We believe that due to their simple multiplexing, sensitivity, compactness and low cost the PCF sensors proposed here can compete with other PCF sensors based gratings or interferometers and with SMF structures built with conventional fibers.
2. Device operating principle and sensing properties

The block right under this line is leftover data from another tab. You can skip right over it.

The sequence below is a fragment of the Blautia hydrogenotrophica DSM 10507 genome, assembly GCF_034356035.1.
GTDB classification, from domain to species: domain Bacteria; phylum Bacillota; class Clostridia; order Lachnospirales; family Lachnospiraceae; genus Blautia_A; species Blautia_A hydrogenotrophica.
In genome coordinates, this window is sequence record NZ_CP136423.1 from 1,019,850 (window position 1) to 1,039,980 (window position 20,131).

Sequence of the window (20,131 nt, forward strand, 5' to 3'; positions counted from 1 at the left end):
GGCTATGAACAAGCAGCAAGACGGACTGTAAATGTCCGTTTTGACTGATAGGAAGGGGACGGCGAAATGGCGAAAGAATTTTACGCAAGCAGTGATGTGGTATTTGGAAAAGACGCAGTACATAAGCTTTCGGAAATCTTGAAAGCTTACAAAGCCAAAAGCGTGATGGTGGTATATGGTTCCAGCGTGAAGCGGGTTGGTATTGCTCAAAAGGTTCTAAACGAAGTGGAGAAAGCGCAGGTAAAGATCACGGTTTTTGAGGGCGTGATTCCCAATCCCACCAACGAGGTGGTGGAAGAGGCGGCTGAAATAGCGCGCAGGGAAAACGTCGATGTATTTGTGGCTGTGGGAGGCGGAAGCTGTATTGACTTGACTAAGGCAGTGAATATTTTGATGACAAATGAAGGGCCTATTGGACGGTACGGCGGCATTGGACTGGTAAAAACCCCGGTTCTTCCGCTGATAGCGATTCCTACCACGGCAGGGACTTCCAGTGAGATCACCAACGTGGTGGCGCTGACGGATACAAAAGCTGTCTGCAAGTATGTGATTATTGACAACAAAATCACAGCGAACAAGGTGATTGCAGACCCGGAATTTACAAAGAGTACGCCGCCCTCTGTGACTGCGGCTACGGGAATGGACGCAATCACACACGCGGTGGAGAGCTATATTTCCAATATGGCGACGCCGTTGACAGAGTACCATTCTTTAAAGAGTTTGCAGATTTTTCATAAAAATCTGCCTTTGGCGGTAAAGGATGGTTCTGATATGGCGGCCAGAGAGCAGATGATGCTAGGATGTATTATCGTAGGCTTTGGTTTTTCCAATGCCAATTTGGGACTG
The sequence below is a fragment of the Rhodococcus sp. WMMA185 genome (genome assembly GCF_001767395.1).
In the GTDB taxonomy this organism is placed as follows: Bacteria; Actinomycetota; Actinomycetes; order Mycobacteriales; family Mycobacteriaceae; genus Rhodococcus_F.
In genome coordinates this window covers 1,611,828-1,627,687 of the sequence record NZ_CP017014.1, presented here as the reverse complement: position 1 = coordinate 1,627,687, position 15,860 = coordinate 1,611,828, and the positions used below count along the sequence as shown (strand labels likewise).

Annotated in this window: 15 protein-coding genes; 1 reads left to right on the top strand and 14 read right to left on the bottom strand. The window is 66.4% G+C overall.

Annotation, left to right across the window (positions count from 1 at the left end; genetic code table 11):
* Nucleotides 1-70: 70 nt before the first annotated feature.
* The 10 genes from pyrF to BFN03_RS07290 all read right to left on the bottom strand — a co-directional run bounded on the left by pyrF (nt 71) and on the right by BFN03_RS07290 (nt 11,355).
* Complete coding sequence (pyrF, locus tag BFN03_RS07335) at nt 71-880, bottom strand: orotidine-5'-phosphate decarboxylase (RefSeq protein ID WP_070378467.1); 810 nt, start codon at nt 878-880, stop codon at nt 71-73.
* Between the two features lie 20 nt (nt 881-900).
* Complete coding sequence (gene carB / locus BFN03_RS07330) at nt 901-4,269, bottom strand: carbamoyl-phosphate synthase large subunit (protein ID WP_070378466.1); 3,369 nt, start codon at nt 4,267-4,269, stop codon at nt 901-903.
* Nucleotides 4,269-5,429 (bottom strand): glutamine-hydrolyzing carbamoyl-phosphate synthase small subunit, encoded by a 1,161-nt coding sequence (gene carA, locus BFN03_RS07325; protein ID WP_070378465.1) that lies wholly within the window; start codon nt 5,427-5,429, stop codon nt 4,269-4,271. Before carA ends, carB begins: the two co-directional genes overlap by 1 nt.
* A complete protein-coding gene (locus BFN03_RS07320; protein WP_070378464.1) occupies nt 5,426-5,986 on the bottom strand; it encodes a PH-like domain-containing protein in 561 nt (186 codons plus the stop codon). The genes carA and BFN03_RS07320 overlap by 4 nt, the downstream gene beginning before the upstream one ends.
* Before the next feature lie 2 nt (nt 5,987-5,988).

The illustration of the device along with the cross section of the fiber used in the experiments is shown in Fig. 1 . The fiber is a commercially available PCF which has six-fold symmetry; it is known as large-mode-area PCF (LMA-10, NKT Photonics). The fiber has a core size diameter of 10 µm, voids with diameter of 3.1 µm, pitch of 6.6 µm and outer diameter of 125 µm. To fabricate the devices, the PCF and the standard fiber (SMF-28) can be spliced with any commercial fusion splicing machine. In general, splicing machines join two fibers together making first a prefusion in which the fibers are cleared by low-level heating. After the prefusion a main fusion process follows in which the two fiber ends are exposed to an intense discharge (high temperature) for a few seconds. During the main fusion process the fiber are pushed and pulled to form a robust and permanent join. Because of the holey structure the softening point of PCFs is in general lower than that of SMFs. Thus, if an SMF and a PCF are spliced with a default program for splicing single mode fibers the PCF’s air holes will entirely collapse over a certain length. In most splicing machines the intensity and duration of the arc discharge of the main fusion process can be adjusted. Thus, one can control the length of the collapsed zone in the PCF. We fabricated a collection of samples with a commercial fusion splicing machine (Ericsson FSU 955). To control the length of the collapsed zone we followed the technique reported in . We found out that when the collapsed regions had different lengths, e.g., ~200 ± 10 µm in the PCF-SMF-in interface and ~110 ± 10 µm in the PCF-SMF-out one, the transmission spectrum of the device exhibits a single and deep notch, see Fig. 1. It can be seen from the figure that the notches are very narrow and that the insertion loss is small around the resonance wavelength. Note also that the position of the notch can be controlled with the length of PCF. Later we will see that these attributes simplify the multiplexing of the devices.